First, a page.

Many of the resorts in Utah claim to have the “Greatest Snow on Earth.” Perhaps a trip to Hokkaido in Japan may put them in their place, but nevertheless, Utah has some excellent snow-covered terrain. However, not all of it is open to snowboarders, as a handful of resorts are ski-only.
Snowboarding is banned in Alta, Deer Valley, and Mad River Glen. But not in any of the other ski resorts in Utah. There are a few explanations why snowboarding is banned from these resorts, from preserving the mountain’s character to business decisions. However, these explanations are unfounded.
In this article, I’ll discuss which ski resorts permit snowboarding and why others don’t.
Utah gets incredibly dry powder which is an absolute dream to ride. There’s a lot of snow, too, as every winter.
Utah ski resorts are very attractive to powder hunters, with an average of 500 inches (12.7 meters) of snow.
Salt Lake City, Utah, hosted the 2002 Winter Olympic Games, which increased the profile of Utah’s ski resorts.
This has led Utah to have 10 world-class ski resorts with well-developed infrastructures and modern lifts. There are a handful of lower-profile ski resorts too.
These ski resorts don’t have the resources or impressive infrastructure, but they are less busy, meaning you stand a good chance of scoring fresh tracks on a powder day.
The top-rated ski resorts in Utah include:
- Park City
- Deer Valley
- Mad River Glen
- Powder Mountain
Skiers can enjoy all of these resorts, but a few don’t allow snowboarders.
So before you head to any of these places with your snowboard, make sure you get to the end of this article to save yourself a wasted trip.
Alta was one of the first ski resorts to allow snowboarding. But it didn’t take long for them to ban it, and this ban has stood for well over 30 years.
This ban upsets local snowboarders who have to head over to Snowbird or take up skiing.
The ban is frustrating, as 84.6% of Alta’s slopes are on public land, and all other resorts that use public land allow snowboarding.
An excellent resource for information and a little bit of entertainment is the Wasatch Equality Facebook page.
Wasatch Equality is a non-profit organization in Utah dedicated to ending anti-snowboarding policies, allowing anyone to enjoy public land no matter what they ride.
Wasatch Equality has been fighting the ban for many years and first went to court in 2014.
Alta says that its ban on snowboarders is a rational business decision. However, several other appeals have been against the ban, and the resort’s arguments for banning snowboarders are inconsistent.
For example, one judge looked at Alta’s customer survey, which indicated most of the resort’s customers didn’t want snowboarders.
This goes with Alta’s explanation of banning snowboarders as a business decision.
However, another judge suggested that a snowboarder’s blind spot was a big enough reason to uphold the ban. But a third judge said the discrimination was against snowboards, not snowboarders.
This argument invalidates Wasatch Equality’s claim that “Alta is discriminating against snowboarders as a group of people that are protected under the 14th Amendment.”
If this is the case, what’s the difference between a snowboard and a monoski? Alta has no problem with monoskis.
Whatever the reason, Alta is still not accepting snowboarders. It’s a shame, as the terrain is supposed to be excellent.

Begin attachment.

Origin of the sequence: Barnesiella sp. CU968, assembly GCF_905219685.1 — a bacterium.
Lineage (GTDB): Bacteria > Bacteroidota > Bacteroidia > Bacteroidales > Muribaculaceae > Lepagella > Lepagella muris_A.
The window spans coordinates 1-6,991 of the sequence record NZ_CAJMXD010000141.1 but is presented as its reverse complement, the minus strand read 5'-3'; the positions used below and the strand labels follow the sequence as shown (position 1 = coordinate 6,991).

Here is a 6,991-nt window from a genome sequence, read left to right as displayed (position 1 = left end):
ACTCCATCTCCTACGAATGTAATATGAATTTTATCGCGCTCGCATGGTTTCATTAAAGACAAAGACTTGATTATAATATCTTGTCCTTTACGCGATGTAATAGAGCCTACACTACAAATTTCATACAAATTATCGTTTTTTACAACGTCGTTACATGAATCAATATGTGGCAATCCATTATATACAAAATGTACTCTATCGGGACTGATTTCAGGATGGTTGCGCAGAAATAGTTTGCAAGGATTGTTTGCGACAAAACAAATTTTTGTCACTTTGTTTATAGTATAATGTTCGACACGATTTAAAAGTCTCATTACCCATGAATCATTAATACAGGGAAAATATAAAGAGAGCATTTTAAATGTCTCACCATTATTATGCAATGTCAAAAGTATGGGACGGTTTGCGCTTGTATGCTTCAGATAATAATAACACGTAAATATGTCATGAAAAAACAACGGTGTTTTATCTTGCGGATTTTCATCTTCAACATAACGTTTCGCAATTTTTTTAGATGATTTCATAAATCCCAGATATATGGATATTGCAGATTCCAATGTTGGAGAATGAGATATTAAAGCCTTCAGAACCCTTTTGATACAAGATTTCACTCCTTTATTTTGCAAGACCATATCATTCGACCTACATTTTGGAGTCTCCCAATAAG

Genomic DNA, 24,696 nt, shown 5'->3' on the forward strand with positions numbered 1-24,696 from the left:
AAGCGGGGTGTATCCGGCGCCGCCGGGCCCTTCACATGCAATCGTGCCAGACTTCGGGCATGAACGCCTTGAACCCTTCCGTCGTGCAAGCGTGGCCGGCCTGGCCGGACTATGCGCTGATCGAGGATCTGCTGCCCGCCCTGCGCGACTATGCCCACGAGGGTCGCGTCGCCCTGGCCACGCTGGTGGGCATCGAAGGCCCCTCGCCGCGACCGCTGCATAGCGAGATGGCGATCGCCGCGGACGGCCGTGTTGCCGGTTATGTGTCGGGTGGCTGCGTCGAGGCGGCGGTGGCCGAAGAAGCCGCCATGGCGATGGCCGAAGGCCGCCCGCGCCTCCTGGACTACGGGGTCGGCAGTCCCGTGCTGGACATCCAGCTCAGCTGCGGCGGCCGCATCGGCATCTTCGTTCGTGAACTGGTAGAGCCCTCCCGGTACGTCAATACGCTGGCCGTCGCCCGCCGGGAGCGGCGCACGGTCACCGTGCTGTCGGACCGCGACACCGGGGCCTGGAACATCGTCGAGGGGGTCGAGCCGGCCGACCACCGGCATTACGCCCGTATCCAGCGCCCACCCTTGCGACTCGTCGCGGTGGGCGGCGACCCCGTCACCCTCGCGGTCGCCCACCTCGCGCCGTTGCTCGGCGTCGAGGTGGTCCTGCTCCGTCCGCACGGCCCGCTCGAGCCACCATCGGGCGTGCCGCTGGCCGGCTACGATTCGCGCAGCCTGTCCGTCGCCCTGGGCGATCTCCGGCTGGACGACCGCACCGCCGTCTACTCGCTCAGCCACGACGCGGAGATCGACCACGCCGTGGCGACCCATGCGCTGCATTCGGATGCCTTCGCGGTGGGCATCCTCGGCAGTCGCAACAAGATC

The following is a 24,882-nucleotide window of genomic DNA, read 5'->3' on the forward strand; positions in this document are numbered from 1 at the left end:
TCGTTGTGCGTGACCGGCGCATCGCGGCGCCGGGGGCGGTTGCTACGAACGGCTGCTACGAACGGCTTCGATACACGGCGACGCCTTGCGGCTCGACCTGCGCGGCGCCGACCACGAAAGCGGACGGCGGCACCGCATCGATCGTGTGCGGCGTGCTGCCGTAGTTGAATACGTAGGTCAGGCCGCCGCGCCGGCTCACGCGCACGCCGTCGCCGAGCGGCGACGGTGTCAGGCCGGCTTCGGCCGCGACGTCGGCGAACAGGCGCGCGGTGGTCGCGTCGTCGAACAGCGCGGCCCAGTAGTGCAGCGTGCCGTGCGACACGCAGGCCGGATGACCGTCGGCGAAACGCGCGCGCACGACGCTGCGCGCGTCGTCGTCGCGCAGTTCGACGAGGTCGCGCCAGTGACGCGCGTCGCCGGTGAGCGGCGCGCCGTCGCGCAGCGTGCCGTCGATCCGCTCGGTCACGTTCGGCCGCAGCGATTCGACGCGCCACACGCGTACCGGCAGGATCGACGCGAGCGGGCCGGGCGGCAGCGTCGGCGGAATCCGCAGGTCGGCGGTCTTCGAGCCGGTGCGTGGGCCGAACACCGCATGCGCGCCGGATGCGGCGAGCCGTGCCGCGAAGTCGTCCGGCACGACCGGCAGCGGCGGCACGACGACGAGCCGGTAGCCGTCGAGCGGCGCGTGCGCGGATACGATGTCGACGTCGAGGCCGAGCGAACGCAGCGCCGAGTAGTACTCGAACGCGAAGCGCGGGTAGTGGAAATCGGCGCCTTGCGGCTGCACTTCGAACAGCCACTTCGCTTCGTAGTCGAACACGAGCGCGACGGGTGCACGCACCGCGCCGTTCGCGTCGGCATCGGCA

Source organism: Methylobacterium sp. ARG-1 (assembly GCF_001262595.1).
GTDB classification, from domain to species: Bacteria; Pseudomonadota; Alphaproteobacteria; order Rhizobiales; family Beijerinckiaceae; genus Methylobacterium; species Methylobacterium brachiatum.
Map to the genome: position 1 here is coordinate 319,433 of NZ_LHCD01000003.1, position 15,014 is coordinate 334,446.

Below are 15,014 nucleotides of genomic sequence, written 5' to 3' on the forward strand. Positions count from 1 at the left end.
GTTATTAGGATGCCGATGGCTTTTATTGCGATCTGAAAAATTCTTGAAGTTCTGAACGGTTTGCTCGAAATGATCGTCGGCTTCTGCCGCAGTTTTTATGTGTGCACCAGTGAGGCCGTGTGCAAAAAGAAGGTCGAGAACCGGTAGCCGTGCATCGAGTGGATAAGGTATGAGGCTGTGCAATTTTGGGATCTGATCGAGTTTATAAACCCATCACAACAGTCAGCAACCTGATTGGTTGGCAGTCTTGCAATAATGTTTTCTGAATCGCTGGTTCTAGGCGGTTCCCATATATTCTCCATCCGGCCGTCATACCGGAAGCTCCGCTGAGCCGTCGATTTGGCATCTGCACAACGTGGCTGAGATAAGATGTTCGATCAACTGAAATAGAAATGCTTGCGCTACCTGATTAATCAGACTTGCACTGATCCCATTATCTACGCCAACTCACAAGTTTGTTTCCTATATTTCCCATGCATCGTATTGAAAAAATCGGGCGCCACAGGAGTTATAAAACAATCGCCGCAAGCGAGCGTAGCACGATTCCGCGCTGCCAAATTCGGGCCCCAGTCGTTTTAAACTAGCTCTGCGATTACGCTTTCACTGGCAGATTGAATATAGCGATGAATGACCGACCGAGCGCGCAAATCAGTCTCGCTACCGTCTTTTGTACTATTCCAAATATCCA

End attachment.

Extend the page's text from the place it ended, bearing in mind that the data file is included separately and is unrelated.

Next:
But watching this video of the locals reacting to a simple question, you might not feel like you’re missing out on much.
Deer Valley is one of the few ski resorts in Utah that don’t allow snowboarders onto its slopes. Like Alta, they say it is a business move, but there are few details on this.
In my opinion, the snowboard ban at Deer Valley is historical.
In the early days of snowboarding, some skiers didn’t recognize snowboarding as a genuine winter sport, and they thought it was just a fad that wouldn’t catch on.
This news report is an excellent indication of the attitude towards snowboarders at the time; it’s pretty funny, really.
Deer Valley has held onto this mindset and has refused to change its rules, even when other ski resorts lifted their snowboard bans.
With this in mind, snowboarders will unlikely be allowed into Deer Valley anytime soon. However, it has been said that Deer Valley doesn’t have the best terrain for snowboarders anyway.
So, you’re probably better off spending your money in more snowboard-friendly resorts.
Mountain River Glen is the third ski resort in Utah that doesn’t allow snowboarders. Their explanation for this is on their snowboard policy page on their website.
They say snowboarders are banned “to preserve the mountain’s unique character.” It is a decision made by the shareholders of the Mad River Glen Cooperative.
Strangely, Mad River Glen allowed snowboarders on the mountain back in 1986. This was thanks to Betsy Pratt, Mad River Glen’s owner at the time, who was very pro-snowboarding.
However, there were safety concerns with snowboarders using the main chairlift that dated back to 1948.
Then she had a confrontation with some local riders in a grocery store, which led her to ban snowboarders during the 1991/1992 winter season (there must be an interesting story behind this).
Mad River Glen was taken over by the cooperative in 1995. The shareholders voted on the snowboard ban, with 75% in favor of keeping snowboarders off the mountain.
But there has yet to be another vote since. Mad River Glen says they have nothing against snowboarders, but making the mountain exclusively for skiers is the best thing.
For the snowboard ban to be lifted, two-thirds of the shareholders must favor welcoming snowboarders onto the slopes.
Snowbird is open to both skiers and snowboarders. This ski resort is linked to Alta, and you can ski in both using the same ski pass.
Strangely, Snowbird has the same owners as Alta, too, which makes it even more strange why you can snowboard in one but not the other.
The fact that you can snowboard in Snowbird means you can enjoy that super-dry powder from cold temperatures and dry air.
It is one of the Utah ski resorts that averages 500 inches (12.7 meters) of snowfall yearly. Snowbird’s ski area has steep terrains that are both interesting and challenging.